GTD® Step 3: Organizing – Projects
The Project list is simply that, a list of all of your Projects. It does not include all of the various steps needed for the Project and it does not need to be listed in any order of priority. It simply serves as an index that can be quickly reviewed so that you can determine the steps necessary to complete the Project. Most of these steps will be placed in/on one of your other lists/folders such as Next Action or Waiting For. Some people find it more efficient to sort their Project list into these categories:
Basic GTD: How to manage your projects
It doesn’t matter too much if you divide a large project into subprojects or simply define each subproject as a whole project. What matters is that you review all project components as often as necessary to keep them going. If in doubt, start by defining a single project and if any part becomes important, you can split it into another project.
The definition of a GTD project is much more simple and adapted to personal organization. Projects are anything that needs more than one action for its achievement. For example, “buying a bicycle” is a project: it implies defining exactly what type of bicycle you want and how much money you are willing to spend, researching on the Internet all the different models that thousands of brands offer, checking and asking any doubts with the nearby distributors and going through a process of selection and elimination until you pick the right one. And then it’s when the actual buying takes place.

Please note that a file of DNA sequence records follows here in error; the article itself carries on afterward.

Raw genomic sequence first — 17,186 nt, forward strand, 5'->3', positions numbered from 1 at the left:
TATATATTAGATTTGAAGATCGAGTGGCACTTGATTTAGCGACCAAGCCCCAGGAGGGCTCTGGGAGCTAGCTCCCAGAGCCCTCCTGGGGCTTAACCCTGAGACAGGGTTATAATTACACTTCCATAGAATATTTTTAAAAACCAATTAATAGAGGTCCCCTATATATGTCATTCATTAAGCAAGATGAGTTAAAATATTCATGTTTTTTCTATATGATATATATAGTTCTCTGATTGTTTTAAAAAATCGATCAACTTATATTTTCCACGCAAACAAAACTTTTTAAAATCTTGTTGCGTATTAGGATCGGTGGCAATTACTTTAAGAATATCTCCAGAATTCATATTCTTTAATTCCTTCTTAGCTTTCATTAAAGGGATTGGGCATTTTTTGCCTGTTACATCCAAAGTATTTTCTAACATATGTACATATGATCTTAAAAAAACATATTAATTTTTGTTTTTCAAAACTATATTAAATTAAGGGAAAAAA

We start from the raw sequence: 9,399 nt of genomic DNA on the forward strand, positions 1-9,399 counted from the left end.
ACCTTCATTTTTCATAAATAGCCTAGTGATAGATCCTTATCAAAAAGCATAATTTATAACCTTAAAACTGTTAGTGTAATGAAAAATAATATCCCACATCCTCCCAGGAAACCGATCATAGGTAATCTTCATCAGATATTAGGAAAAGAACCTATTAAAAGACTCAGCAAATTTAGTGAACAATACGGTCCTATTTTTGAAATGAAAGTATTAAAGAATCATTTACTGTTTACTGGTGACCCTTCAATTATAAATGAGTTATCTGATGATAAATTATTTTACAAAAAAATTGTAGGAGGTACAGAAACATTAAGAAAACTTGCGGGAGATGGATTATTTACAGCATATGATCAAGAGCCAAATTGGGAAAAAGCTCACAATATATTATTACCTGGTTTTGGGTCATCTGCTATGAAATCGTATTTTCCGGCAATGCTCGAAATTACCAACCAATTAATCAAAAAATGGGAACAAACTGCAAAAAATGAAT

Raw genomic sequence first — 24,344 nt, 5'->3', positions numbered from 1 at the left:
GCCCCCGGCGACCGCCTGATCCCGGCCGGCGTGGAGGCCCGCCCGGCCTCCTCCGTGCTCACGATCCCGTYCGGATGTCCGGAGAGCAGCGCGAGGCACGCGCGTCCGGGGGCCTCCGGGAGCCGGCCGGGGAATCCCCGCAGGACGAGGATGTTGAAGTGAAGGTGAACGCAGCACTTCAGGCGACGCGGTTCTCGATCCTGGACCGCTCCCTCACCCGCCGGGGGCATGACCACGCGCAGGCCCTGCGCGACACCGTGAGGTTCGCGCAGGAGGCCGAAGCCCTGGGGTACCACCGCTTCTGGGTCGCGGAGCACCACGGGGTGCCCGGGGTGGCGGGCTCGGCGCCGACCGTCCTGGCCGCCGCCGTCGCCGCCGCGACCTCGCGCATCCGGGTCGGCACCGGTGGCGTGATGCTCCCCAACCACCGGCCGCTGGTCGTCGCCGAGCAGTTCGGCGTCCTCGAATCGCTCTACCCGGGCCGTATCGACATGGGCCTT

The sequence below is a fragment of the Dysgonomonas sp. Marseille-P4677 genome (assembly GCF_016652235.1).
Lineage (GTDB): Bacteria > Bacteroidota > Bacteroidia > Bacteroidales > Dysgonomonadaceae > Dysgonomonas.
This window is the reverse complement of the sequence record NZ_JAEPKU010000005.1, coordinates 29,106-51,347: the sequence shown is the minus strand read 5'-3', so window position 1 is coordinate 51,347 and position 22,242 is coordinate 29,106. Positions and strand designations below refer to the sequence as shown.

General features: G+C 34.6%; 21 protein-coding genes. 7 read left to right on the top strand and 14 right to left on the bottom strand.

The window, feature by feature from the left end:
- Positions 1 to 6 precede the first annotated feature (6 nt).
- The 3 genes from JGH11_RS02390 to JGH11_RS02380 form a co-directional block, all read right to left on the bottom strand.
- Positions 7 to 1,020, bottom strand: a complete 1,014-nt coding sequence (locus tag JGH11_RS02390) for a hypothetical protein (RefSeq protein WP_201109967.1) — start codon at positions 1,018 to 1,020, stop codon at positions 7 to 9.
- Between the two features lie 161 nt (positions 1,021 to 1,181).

Projects and Tasks are two different things (so track them separately)
There are a million reasons why we tend to have a hard time maintaining peak levels of productivity... some people have a difficult time staying focused for long enough to get anything done, while other people procrastinate so much that they can never get themselves to begin doing any of their work in the first place.
As we first started studying law offices when creating Rocket Matter, I was struck by the lack of GTD adoption in legal circles. I thought it would be a given. I mean, here’s an industry where time is literally money. Furthermore, if you miss a deadline you can be sued, or even worse, have your license revoked. Literally and figuratively, law firms have a ton of i’s to dot and t’s to cross. And in a typical law practice, there’s a lot of balls in the air at once, so it’s very easy to miss something.